Madame Bovary

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CreateSpace Independent Publishing Platform, Sep 22, 2016 - 332 pages
The origin of realism, movement of the second half of the nineteenth century , is intrinsically linked to the epic novel, the naturalist novel and magical novel. Besides being one of the literary selections for excellence in the genre called late Romanticism , Madame Bovary , is one of the benchmarks for the movement of realism.

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User Review  - lethalmauve - LibraryThing

Flaubert’s Madame Bovary sits askew between fading religious conscience and exacerbating moral corruption. Initially deluded by the fairytale idea of marriage, together with the assumed social status ... Read full review

LibraryThing Review

User Review  - alexrichman - LibraryThing

Fair play, Flaubert - this holds up very well! Still thoughtful and funny after all these years, and that's ignoring how groundbreaking it was at the time. The novel (ho ho) approach has become so ... Read full review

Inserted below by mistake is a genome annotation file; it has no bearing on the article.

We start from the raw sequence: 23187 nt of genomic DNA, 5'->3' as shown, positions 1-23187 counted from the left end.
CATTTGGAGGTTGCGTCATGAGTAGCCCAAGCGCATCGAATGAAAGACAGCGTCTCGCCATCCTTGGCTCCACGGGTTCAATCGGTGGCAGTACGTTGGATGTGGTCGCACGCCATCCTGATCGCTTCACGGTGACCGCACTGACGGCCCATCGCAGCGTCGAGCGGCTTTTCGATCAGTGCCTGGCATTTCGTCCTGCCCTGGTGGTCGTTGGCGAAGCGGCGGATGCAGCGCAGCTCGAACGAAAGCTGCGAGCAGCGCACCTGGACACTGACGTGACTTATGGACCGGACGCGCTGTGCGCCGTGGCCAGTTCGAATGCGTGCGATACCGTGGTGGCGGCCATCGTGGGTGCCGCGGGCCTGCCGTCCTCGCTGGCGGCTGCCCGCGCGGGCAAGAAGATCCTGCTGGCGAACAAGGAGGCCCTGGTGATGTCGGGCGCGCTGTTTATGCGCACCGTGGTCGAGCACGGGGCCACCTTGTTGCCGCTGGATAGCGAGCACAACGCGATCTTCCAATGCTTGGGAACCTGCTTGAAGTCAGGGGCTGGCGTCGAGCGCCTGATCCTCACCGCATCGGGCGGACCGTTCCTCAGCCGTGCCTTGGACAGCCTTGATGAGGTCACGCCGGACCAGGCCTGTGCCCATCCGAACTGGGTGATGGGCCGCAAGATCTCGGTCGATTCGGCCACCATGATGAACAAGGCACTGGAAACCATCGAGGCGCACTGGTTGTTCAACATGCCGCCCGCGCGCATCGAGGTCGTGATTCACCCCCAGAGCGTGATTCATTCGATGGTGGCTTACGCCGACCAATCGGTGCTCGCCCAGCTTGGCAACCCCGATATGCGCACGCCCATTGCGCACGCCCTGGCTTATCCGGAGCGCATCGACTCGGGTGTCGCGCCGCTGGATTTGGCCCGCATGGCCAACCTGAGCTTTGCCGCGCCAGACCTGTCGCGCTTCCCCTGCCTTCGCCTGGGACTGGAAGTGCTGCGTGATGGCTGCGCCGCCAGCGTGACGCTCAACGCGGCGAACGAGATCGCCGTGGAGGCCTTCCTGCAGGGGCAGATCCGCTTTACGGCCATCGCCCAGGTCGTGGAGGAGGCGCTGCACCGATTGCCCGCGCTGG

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About the author (2016)

Born in the town of Rouen, in northern France, in 1821, Gustave Flaubert was sent to study law in Paris at the age of 18. After only three years, his career was interrupted and he retired to live with his widowed mother in their family home at Croisset, on the banks of the Seine River. Supported by a private income, he devoted himself to his writing. Flaubert traveled with writer Maxime du Camp from November 1849 to April 1851 to North Africa, Syria, Turkey, Greece, and Italy. When he returned he began Madame Bovary, which appeared first in the Revue in 1856 and in book form the next year. The realistic depiction of adultery was condemned as immoral and Flaubert was prosecuted, but escaped conviction. Other major works include Salammbo (1862), Sentimental Education (1869), and The Temptation of Saint Antony (1874). His long novel Bouvard et Pecuchet was unfinished at his death in 1880. After his death, Flaubert's fame and reputation grew steadily, strengthened by the publication of his unfinished novel in 1881 and the many volumes of his correspondence.

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